Wanting to be around to watch her grow he was inspired to visit his family doctor for a checkup to make sure his health was in order. Mike hadn’t seen his family doctor in over a decade.
A full workup was completed on Mike who was 32 years old at the time. One of the test results came back with abnormal kidney function and high protein levels. This prompted concern and the need for additional testing.
Mike completed a biopsy which confirmed that he had kidney disease. He would need to see a nephrologist in Mississauga on an annual basis to monitor his kidneys as well as begin taking blood pressure medications to help control his kidney function.
The family doctor explained the seriousness of the matter, but Mike didn’t think it would amount to much. With kidney disease the organ continues to deteriorate and is unable to regrow, a transplant could be needed in five years or in fifty years or maybe never at all. It is impossible to know how fast the disease will progress from one person to the next.
Mike shared that, “For years I would go and do my annual bloodwork and tests. The doctor would tell me I was good, and I would be on my way. I felt like I was on top of the world.” Mike is a very strong man who shares few words; he has kind eyes and a gentle presence.
Then five years ago things started to change as his kidney function began to decline from 50 per cent to 30 per cent and even lower. Mike didn’t want to worry those that cared about him and hid his health from friends and family.
In June of last year, he became very ill and couldn’t hide it any longer. He developed pneumonia from putting off Dialysis treatment for as long as he could. Mike was transferred from the nephrologist in Mississauga to our hospital.
The transplant process had begun, and he was placed on 15 hours a week of Dialysis treatment. Mike started to feel a little better and could do a little more. During it all, even while feeling incredibly tired, he would find the strength to take his children skiing.
“I don’t want to be a sick patient. I want to be around for my kids. I want to be here as they grow,” shared Mike as he held back tears.
In the Fall, Mike was completing blood tests at Toronto General Hospital in preparation for his kidney transplant when he received a phone call from our nephrologist. Mike’s hemoglobin had dropped so low that it was a marvel that he was even walking. The nephrologist instructed him to go straight to Brampton Civic Hospital and to check himself in as we he would need to stay there for at least a week. Five months later Mike’s transplant was scheduled.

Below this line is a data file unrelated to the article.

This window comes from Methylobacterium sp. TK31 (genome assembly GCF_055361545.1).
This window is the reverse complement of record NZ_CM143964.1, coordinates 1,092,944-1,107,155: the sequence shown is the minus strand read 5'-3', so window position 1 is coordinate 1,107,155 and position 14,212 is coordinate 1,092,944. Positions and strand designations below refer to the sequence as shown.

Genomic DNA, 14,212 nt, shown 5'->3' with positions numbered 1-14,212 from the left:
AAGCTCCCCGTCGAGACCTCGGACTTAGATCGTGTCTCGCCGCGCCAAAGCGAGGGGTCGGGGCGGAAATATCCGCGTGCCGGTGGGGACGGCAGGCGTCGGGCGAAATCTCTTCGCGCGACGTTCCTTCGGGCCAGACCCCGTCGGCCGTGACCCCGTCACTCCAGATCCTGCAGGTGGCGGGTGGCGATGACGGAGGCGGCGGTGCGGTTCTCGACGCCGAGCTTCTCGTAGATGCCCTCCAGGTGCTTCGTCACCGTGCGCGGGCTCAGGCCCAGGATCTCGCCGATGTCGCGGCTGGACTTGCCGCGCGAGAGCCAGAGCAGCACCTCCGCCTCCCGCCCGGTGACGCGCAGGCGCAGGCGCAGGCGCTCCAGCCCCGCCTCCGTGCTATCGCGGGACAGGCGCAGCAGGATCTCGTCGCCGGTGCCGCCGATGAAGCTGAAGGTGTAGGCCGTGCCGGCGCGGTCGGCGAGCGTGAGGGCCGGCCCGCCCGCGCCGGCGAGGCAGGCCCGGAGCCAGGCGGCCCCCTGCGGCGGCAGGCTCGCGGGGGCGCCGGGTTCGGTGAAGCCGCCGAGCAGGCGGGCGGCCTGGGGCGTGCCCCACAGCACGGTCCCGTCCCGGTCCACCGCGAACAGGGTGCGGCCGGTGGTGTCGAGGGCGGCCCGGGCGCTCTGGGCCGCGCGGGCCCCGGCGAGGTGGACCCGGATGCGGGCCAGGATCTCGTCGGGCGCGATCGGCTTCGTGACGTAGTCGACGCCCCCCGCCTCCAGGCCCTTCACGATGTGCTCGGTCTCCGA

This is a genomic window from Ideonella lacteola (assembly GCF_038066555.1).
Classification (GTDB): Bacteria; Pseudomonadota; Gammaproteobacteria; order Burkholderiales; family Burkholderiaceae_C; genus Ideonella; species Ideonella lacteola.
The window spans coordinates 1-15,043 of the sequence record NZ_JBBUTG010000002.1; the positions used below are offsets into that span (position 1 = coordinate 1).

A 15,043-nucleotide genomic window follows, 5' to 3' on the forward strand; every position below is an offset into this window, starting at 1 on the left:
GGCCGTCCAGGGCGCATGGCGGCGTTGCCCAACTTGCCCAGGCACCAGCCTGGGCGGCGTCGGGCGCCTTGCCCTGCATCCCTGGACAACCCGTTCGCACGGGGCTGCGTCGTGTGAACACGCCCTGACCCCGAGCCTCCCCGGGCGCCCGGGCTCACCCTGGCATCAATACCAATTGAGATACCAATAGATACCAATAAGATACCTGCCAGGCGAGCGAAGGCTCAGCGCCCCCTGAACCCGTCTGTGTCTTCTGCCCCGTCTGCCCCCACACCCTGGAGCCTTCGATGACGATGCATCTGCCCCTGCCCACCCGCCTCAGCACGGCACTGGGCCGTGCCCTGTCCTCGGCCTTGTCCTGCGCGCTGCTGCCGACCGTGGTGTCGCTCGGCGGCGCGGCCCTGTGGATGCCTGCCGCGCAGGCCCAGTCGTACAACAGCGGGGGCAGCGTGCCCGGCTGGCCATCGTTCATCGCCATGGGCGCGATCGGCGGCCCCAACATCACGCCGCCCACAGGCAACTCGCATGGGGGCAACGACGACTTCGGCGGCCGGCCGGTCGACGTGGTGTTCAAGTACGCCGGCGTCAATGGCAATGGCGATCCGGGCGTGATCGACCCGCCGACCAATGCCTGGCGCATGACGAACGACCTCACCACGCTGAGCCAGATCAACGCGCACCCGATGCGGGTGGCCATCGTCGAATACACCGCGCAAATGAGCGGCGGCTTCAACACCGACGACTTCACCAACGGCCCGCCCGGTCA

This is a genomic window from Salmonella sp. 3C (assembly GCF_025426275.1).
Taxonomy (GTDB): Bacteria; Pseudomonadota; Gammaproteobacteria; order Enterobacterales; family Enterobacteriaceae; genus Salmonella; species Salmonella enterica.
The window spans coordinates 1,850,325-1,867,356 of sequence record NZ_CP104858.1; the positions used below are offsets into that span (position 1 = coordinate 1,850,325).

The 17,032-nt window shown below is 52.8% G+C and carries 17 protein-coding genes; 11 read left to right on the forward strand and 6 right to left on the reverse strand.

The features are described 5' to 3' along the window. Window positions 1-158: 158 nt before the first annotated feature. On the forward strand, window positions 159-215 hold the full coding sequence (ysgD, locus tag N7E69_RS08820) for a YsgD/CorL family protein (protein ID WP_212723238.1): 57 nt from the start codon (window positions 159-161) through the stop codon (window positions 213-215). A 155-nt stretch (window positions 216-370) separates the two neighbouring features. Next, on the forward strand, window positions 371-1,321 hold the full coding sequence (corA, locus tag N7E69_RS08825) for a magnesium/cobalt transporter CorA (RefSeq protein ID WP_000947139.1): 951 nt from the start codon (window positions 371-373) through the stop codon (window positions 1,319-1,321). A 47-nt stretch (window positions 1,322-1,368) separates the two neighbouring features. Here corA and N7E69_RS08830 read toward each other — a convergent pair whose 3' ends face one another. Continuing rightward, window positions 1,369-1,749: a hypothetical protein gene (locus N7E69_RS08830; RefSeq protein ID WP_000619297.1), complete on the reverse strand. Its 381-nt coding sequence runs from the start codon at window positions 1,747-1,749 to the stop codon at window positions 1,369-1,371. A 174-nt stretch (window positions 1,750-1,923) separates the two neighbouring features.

Days before his transplant, while receiving Dialysis treatment at Headwaters, Mike held up a cup that read ‘Best of luck’ and shared, “One of the nurses made me this special tea (which is actually ice chips used to quench thirst during treatment). It’s a small unit here and I have seen the same people for 15 hours every week for months. We spend time talking to one another and have become friends.”
In other hospitals, there are teams of hundreds of specially trained Dialysis nurses. Patients can come for treatment and never see the same nurse twice. At Headwaters we have a team of seven nurses and the unit is often referred to as a family.
“It is neat to share my life with them and to hear about what is going on in their lives. I am grateful for all they have done,” said Mike.
During a transplant process most people may have one or two people sign up to be a living donor. In Mike’s case 14 friends, family and neighbors volunteered - a testament to how loved he is. Mike’s younger brother, David, was the first person to be tested and he was a perfect match.
“Mike is my brother. There was never a question as to whether I was going to give him my kidney. He would do it for me,” explained David.
Normally it could take six months to do a workup on a potential donor and only one out of five people might get accepted but somehow Mike and David beat the odds. David was confirmed as an exact match in just a few short months.
If after those six months of testing, if it doesn’t work out and the donor isn’t a match the patient would need to start from the beginning and could be waiting years for a donor.
“Mike has had this problem for a long time. He isn’t one to go on about anything and is not a touchy-feely kind of guy. But when Mike talks about the nurses in the Dialysis unit at Headwaters it is moving. Tania and Kelly have really cared about him and for him,” shared David.
Mike and David have since completed the transplant and are spending the next few months healing. The hope is that Mike will return almost completely to his life before developing kidney disease with the exception of a few dietary restrictions and needing to see a nephrologist annually.
Photo caption: Mike receiving Dialysis treatment at Headwaters days before his transplant.